Who knows... The traditional view is that it is merely an election of remedies, a decision to forego tort damages in favour of disgorgement of gain, but recent Canadian case law has entertained the possibility (to the delight of class-action plaintiffs’ lawyers) that it may be an independent cause of action. If that were the case, and no underlying tort claim needed to be established, a plaintiff wouldn’t have to show that he or she suffered damages but merely that the defendant profited from wrongdoing. Obviously attractive in the context of class proceedings, where causation isn’t always easy to prove.
In Andersen v St Jude Medical Inc, 2012 ONSC 366 – that rare thing, a class action taken to trial on the merits – Lax J said she ‘could not agree more that it is time to decide the question’ about the status of waiver of tort, but because she found that the defendants had done nothing wrong she effectively dodged the issue. Justice Lax reviews the policy considerations on both sides and provides a recap of the inconclusive earlier case law. Those cases have said that the viability of waiver of tort as an independent claim is something best left to trial on the merits – which almost never happens in class proceedings, so it will be a while before we get any closer to an answer.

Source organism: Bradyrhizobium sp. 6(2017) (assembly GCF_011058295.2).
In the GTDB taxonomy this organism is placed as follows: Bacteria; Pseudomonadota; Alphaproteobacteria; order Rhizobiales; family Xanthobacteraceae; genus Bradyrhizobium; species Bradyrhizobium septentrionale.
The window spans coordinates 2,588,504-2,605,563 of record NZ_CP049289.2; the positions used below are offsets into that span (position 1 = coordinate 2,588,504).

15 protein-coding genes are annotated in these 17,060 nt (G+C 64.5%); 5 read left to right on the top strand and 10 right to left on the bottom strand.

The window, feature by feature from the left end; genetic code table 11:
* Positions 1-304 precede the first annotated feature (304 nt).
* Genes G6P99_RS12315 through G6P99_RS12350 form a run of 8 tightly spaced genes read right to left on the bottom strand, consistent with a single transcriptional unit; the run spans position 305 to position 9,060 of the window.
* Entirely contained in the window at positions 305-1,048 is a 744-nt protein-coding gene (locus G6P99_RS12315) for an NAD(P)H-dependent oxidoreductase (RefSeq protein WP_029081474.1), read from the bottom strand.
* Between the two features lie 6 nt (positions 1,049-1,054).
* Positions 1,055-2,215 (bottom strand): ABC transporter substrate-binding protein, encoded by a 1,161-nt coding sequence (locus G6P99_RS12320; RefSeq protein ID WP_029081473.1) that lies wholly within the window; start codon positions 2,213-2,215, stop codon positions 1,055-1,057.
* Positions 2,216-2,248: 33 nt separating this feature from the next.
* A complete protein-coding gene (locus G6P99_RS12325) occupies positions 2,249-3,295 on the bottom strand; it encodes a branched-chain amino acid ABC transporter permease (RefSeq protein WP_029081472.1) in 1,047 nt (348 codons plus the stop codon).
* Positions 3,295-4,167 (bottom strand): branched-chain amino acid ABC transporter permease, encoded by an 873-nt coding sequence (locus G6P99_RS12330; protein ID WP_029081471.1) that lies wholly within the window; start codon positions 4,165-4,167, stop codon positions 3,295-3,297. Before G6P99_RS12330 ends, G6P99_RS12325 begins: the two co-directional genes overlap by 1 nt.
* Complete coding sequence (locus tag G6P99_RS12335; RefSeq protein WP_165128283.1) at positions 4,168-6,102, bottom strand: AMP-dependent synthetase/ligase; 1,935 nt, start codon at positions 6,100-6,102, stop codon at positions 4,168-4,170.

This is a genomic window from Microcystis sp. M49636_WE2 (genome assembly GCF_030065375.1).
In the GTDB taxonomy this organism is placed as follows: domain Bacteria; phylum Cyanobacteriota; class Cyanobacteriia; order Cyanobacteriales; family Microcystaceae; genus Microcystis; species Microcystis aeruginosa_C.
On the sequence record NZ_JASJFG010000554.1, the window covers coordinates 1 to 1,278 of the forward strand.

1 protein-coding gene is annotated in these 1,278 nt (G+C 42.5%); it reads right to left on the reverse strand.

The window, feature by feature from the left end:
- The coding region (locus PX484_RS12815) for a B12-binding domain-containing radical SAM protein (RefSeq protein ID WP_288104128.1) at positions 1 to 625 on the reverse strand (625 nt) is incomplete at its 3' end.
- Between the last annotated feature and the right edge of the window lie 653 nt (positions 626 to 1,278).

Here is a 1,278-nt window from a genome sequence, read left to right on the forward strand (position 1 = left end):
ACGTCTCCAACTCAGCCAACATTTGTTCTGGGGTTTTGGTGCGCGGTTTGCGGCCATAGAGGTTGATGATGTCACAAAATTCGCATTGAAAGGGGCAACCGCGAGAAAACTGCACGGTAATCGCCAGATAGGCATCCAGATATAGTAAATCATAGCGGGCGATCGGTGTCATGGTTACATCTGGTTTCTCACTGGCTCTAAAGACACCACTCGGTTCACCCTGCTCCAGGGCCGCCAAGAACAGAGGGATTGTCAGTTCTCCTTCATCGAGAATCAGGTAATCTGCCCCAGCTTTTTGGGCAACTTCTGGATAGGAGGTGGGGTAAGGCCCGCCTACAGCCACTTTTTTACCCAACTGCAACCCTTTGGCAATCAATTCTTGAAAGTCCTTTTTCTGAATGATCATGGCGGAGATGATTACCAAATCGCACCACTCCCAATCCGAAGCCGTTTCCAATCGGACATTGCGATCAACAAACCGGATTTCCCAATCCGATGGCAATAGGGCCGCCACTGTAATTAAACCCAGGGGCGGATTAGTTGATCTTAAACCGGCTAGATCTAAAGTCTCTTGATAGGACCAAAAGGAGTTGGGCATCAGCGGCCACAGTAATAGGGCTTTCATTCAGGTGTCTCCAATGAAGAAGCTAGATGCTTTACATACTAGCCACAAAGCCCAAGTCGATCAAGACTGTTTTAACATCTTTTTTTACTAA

[Link available here].